Newswire (Published: Thursday, February 20, 2020, 12:51:00 AM CST, Received: Thursday, February 20, 2020, 1:26:35 AM CST)

Word Count: 108

London - Patches made from human placenta could prevent men becoming impotent following prostate cancer surgery.

The patches are wrapped around key nerves before the cancer is removed to prevent incontinence and erectile dysfunction, which can occur in up to seven in ten men undergoing the surgery.

Pilot studies suggest that growth hormones and other repair cells in the tissue, donated by mothers having Caesarean deliveries, protect the nerves and aid recovery after surgery.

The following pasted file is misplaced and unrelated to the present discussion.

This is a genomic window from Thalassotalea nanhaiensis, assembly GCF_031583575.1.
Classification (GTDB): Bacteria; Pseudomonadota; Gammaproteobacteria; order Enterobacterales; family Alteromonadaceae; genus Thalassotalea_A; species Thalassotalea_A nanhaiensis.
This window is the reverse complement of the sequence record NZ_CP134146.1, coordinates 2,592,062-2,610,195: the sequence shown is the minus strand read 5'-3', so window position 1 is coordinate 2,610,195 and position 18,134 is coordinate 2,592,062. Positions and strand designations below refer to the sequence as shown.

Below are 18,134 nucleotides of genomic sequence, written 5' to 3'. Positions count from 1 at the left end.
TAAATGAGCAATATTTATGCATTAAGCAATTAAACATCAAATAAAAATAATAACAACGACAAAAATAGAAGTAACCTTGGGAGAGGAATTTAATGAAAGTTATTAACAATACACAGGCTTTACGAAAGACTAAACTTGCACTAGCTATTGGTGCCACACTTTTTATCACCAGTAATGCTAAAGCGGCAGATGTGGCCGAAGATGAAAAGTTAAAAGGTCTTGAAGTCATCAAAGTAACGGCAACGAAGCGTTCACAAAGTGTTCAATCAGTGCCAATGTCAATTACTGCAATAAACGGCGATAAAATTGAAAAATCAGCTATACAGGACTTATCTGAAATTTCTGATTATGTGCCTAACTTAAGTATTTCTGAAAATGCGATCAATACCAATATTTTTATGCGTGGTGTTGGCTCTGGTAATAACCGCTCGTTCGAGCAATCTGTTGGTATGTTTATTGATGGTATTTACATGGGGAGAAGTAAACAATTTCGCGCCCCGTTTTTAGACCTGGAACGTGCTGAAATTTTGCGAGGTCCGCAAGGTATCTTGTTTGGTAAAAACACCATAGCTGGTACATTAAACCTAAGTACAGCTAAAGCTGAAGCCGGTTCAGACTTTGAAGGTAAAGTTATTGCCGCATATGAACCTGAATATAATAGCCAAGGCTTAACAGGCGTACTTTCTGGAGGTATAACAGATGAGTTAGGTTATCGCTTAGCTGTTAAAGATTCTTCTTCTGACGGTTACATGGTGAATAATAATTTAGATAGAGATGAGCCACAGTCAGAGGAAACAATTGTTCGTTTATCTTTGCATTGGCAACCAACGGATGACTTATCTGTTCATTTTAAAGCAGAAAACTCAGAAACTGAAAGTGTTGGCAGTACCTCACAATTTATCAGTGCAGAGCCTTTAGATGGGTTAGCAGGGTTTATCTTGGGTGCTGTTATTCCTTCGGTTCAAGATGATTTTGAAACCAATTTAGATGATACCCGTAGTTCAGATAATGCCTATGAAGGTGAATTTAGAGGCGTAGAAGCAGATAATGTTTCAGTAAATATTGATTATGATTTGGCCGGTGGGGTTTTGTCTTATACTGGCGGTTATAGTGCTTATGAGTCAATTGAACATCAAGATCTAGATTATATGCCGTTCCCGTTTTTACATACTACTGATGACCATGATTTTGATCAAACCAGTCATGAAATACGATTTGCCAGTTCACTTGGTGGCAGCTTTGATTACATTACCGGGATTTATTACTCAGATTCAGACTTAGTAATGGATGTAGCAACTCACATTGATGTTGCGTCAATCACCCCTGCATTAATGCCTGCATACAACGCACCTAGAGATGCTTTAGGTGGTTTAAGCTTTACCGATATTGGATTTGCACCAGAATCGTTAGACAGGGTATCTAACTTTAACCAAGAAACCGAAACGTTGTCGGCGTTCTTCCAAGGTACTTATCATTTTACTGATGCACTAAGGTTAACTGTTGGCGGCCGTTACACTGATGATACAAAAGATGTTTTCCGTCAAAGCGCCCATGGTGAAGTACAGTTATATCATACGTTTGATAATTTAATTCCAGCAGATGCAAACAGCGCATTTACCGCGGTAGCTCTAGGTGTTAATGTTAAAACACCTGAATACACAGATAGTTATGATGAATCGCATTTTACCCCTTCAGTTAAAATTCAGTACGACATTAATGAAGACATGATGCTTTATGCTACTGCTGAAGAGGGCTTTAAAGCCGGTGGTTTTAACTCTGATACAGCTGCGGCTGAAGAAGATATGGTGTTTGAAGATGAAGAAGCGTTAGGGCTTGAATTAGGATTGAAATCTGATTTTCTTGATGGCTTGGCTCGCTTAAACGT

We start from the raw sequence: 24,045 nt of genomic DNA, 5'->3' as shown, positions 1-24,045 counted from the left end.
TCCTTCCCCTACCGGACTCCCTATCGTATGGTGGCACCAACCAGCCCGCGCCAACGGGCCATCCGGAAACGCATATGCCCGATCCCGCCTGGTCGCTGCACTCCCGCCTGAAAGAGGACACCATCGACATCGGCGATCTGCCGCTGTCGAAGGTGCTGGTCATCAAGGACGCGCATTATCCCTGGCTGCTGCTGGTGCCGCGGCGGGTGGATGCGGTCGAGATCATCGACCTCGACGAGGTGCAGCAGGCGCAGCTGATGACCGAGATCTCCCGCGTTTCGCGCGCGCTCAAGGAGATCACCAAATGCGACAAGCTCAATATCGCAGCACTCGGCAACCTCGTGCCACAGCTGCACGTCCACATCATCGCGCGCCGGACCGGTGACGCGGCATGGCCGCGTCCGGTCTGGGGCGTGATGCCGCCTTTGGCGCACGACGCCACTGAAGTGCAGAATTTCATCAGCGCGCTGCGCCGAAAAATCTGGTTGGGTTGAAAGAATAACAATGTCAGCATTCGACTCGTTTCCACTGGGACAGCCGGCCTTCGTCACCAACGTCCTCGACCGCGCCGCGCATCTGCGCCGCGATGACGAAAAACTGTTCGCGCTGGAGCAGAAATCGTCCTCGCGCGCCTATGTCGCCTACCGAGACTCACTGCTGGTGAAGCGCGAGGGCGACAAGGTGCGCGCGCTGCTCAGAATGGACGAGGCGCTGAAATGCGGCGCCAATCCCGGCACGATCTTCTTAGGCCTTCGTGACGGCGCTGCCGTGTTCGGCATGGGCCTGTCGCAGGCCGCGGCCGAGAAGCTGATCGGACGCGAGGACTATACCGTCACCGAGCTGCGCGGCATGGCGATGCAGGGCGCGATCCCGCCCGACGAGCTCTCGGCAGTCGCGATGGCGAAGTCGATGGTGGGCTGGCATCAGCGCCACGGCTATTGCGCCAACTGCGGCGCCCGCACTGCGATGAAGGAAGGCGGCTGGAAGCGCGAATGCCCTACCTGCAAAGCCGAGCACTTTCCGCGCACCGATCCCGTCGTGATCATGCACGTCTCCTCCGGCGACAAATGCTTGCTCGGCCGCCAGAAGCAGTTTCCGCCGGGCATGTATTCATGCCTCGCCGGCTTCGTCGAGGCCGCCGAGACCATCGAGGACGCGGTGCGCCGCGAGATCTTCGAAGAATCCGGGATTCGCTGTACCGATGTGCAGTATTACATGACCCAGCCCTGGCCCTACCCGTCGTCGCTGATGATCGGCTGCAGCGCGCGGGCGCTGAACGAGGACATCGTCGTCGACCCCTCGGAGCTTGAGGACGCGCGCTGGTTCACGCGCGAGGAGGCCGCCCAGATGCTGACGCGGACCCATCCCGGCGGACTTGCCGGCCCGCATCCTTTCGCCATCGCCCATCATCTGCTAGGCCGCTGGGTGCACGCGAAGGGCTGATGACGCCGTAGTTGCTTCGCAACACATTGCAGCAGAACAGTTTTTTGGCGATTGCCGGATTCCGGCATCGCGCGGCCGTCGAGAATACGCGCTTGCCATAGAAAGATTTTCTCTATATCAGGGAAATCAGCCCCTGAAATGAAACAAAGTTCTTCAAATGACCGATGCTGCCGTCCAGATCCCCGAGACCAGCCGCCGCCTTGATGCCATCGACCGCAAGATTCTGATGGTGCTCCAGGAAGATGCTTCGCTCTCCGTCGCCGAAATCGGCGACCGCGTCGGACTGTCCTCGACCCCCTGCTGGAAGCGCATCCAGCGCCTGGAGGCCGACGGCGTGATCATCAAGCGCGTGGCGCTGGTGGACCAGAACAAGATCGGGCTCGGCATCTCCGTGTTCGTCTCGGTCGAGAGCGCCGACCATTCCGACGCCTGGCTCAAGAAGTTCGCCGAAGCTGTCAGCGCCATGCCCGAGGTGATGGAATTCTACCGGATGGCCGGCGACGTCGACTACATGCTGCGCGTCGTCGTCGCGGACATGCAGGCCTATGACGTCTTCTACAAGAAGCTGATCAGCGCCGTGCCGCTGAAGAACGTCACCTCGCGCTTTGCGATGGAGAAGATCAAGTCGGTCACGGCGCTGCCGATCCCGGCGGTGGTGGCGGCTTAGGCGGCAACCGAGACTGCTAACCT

Around 40 000 men are diagnosed with prostate cancer every year. The most common treatment is a radical prostatectomy, which involves surgically removing the prostate gland, which sits between the bladder and the penis.

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Subjects

Health and Wellness
      Medical Conditions and Diseases
            Cancer
                  Prostate Cancer
            Men's Health Issues
                  Prostate Cancer
      Medical Specialties and Practices
            Surgery
      Treatments and Therapies
            Surgery